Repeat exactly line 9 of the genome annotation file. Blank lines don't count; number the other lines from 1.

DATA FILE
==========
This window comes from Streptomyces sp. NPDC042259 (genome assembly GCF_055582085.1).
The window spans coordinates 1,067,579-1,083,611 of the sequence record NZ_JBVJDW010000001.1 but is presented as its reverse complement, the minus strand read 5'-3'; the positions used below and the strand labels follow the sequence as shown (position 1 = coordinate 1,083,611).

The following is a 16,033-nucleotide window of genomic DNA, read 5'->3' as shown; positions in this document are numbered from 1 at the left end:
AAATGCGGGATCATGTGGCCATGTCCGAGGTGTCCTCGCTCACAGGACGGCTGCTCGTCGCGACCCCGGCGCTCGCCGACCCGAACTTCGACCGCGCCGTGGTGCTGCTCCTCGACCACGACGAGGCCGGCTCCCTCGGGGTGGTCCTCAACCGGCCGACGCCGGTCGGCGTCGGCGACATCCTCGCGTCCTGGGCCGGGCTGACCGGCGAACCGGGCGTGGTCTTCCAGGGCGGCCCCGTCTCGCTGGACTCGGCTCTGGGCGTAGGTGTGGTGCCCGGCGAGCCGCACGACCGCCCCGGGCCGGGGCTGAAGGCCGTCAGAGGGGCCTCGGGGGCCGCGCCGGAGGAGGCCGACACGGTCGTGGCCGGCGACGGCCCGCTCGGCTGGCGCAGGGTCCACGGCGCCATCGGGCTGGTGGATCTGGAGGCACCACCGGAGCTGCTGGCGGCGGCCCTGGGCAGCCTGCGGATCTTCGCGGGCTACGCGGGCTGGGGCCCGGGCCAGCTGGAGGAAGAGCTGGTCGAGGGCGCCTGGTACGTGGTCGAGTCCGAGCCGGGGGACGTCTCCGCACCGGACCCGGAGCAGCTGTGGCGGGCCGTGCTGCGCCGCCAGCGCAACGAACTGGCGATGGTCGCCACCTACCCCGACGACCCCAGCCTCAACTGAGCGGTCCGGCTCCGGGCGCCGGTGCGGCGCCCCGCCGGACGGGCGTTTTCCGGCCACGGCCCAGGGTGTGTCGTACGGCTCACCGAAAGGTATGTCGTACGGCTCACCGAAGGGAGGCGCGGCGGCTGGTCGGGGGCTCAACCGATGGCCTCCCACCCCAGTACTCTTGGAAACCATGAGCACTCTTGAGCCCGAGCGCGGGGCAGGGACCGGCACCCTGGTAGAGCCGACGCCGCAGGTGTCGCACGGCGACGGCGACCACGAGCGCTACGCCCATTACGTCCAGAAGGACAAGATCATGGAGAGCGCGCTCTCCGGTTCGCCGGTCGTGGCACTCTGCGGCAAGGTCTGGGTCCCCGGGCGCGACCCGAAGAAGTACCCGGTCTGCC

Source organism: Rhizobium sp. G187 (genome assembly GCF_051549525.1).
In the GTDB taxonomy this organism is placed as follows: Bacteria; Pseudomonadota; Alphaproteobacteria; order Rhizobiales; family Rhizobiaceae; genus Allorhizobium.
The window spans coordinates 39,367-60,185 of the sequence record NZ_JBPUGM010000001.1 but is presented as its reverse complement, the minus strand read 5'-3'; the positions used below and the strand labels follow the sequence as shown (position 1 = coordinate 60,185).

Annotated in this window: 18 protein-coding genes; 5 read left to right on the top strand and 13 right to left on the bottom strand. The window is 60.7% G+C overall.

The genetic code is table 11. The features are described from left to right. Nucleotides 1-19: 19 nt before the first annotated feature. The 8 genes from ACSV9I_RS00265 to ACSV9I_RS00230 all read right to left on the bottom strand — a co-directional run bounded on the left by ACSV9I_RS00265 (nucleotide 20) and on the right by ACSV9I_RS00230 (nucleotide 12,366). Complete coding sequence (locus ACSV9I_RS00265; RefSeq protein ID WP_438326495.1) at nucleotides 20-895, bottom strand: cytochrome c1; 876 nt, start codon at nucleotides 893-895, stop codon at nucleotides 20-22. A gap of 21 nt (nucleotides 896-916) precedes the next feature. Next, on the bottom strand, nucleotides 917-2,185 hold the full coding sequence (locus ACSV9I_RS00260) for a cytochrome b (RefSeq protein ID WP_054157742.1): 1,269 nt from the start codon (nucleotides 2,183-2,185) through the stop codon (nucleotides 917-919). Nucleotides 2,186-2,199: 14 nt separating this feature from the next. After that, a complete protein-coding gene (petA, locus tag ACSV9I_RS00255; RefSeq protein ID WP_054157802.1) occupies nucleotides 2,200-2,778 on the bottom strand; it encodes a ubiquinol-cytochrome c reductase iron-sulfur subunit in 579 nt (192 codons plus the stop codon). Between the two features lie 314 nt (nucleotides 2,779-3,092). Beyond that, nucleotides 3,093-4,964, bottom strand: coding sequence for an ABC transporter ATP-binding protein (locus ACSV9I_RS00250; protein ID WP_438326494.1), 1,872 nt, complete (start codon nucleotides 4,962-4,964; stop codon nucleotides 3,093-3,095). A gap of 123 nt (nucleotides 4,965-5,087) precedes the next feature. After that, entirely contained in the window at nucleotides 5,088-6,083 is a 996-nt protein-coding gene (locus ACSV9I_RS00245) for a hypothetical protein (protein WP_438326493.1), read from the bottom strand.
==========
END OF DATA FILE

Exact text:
The genetic code is table 11. The features are described from left to right. Nucleotides 1-19: 19 nt before the first annotated feature. The 8 genes from ACSV9I_RS00265 to ACSV9I_RS00230 all read right to left on the bottom strand — a co-directional run bounded on the left by ACSV9I_RS00265 (nucleotide 20) and on the right by ACSV9I_RS00230 (nucleotide 12,366). Complete coding sequence (locus ACSV9I_RS00265; RefSeq protein ID WP_438326495.1) at nucleotides 20-895, bottom strand: cytochrome c1; 876 nt, start codon at nucleotides 893-895, stop codon at nucleotides 20-22. A gap of 21 nt (nucleotides 896-916) precedes the next feature. Next, on the bottom strand, nucleotides 917-2,185 hold the full coding sequence (locus ACSV9I_RS00260) for a cytochrome b (RefSeq protein ID WP_054157742.1): 1,269 nt from the start codon (nucleotides 2,183-2,185) through the stop codon (nucleotides 917-919). Nucleotides 2,186-2,199: 14 nt separating this feature from the next. After that, a complete protein-coding gene (petA, locus tag ACSV9I_RS00255; RefSeq protein ID WP_054157802.1) occupies nucleotides 2,200-2,778 on the bottom strand; it encodes a ubiquinol-cytochrome c reductase iron-sulfur subunit in 579 nt (192 codons plus the stop codon). Between the two features lie 314 nt (nucleotides 2,779-3,092). Beyond that, nucleotides 3,093-4,964, bottom strand: coding sequence for an ABC transporter ATP-binding protein (locus ACSV9I_RS00250; protein ID WP_438326494.1), 1,872 nt, complete (start codon nucleotides 4,962-4,964; stop codon nucleotides 3,093-3,095). A gap of 123 nt (nucleotides 4,965-5,087) precedes the next feature. After that, entirely contained in the window at nucleotides 5,088-6,083 is a 996-nt protein-coding gene (locus ACSV9I_RS00245) for a hypothetical protein (protein WP_438326493.1), read from the bottom strand.